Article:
And now, with the early introduction of the 2003 Town Car, buyers also get more formal styling, a revised suspension, quieter interior and more safety and comfort features.

Big car with big trunk
"Town Car customers can buy whatever they please, and their priorities are room, ride, comfort and safety," said Rick Brisson, Town Car brand manager. Indeed, the more than 17.5-foot-long Town Car is all about room. It already had the largest trunk in its class— perfect for suitcases and golf bags of all sizes. You don't have to organize them or sort them; they seem to fit back there without fuss.

Now, access to the Town Car's 21-cubic-foot trunk is improved, thanks to a wider trunk opening in the 2003 and the fact the mini-spare tire that used to intrude from a back shelf in the trunk is repositioned.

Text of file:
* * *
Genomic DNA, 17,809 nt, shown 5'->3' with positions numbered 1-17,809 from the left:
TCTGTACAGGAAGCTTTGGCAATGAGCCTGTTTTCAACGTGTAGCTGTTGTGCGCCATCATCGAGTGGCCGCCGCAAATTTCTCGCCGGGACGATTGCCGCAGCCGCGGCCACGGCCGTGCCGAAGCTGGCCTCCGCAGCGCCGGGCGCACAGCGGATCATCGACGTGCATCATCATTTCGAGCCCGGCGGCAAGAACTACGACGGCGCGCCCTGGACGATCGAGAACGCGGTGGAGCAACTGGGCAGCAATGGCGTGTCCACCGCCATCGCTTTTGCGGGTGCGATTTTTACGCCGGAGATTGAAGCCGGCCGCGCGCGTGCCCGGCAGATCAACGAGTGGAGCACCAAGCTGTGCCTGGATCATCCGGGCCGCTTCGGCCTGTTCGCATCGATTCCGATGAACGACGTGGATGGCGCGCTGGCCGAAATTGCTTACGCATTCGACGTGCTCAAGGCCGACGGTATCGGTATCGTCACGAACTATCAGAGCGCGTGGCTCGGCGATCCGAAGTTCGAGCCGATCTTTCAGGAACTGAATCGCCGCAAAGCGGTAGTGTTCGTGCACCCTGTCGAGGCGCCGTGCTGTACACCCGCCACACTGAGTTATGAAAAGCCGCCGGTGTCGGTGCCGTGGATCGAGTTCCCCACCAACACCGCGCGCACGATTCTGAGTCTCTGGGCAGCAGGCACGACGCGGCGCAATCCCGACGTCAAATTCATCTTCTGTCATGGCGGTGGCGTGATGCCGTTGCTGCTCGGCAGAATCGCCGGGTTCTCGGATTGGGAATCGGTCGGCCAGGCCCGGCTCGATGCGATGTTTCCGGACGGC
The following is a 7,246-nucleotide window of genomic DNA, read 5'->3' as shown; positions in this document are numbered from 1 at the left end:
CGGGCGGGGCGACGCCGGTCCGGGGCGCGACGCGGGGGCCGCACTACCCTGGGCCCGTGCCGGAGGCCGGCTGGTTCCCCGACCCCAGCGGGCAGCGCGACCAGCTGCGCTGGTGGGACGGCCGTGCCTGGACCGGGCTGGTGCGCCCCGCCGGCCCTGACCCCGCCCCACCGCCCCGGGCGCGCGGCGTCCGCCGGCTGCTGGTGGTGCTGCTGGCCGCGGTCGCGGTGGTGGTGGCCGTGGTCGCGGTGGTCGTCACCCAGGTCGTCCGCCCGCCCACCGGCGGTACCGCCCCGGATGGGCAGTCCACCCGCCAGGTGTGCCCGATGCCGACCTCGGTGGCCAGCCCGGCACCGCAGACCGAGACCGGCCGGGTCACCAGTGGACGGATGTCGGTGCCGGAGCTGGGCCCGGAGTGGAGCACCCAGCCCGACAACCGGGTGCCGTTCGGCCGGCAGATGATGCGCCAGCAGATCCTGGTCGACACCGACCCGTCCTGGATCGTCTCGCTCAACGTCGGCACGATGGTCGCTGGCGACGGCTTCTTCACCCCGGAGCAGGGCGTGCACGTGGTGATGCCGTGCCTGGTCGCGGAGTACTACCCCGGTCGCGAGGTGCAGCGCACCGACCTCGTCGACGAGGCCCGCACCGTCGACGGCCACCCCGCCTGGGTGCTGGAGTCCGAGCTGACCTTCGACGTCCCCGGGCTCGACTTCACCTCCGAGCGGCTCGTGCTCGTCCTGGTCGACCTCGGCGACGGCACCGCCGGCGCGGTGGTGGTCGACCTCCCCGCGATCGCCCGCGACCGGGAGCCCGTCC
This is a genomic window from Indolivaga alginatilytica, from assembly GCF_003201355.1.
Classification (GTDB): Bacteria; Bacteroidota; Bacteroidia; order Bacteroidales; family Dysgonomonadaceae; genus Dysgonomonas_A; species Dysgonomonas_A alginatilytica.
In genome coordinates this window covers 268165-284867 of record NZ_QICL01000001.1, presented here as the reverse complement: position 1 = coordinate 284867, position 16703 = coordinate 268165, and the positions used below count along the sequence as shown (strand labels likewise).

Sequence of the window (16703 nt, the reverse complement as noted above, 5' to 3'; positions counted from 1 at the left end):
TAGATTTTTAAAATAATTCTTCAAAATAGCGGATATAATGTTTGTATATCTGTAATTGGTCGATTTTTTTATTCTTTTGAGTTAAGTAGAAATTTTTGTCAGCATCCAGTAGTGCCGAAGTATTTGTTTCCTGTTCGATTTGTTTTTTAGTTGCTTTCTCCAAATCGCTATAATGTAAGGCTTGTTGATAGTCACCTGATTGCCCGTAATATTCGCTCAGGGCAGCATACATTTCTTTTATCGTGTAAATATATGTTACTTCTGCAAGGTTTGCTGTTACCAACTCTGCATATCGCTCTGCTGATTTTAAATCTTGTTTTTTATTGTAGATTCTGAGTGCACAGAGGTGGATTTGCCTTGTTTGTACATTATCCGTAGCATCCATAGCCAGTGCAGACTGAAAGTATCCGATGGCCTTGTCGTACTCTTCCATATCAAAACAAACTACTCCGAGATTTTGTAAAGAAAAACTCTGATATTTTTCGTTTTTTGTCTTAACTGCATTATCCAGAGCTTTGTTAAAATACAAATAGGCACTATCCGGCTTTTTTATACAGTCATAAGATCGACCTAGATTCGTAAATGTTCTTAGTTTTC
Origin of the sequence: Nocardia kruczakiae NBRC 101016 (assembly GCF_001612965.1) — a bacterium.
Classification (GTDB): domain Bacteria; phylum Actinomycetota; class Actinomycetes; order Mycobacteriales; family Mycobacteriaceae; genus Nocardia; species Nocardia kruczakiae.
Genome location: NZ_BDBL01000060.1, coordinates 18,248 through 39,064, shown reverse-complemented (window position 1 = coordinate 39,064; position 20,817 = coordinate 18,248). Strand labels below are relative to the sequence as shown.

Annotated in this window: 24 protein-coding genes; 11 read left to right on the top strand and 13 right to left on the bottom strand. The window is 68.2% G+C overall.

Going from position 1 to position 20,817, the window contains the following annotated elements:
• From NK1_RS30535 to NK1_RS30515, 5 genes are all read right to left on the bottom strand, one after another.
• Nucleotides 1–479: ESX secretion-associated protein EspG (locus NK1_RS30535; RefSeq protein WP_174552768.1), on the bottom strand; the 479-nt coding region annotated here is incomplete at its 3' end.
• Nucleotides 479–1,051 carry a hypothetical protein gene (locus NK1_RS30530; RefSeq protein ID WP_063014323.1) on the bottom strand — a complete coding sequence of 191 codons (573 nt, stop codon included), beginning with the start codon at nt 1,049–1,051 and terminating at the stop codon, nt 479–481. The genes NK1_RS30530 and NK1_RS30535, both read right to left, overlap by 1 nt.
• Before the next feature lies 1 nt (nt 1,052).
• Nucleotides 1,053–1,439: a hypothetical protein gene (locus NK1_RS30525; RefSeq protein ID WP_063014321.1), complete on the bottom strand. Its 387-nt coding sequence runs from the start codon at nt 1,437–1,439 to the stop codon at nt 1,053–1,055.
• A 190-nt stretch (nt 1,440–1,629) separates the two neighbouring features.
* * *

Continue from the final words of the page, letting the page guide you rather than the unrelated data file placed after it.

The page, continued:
Inside, the Town Car's 45.8 inches of legroom in the front seat and minimum 41.1 inches in the back seat— 46.96 inches in the Town Car long-wheelbase trims— are noteworthy. In contrast, the Cadillac DeVille has 42.4 inches of front legroom and 43.2 inches in the back, according to Cadillac.

Likewise, the Town Car's front-seat hip room of 57.3 inches surpasses that of the DeVille and Lexus LS 430.

Movie star exit from rear seat
My test car was the Town Car Cartier L, the longest factory-produced Town Car with a wheelbase that's 6 inches longer than that of a regular Town Car. I couldn't resist trying out what it's like to get inside and out of that huge back seat.

The first thing I noticed was how long the rear doors are, and how wide the door openings are. Gosh, two people could probably fit in this car doorway!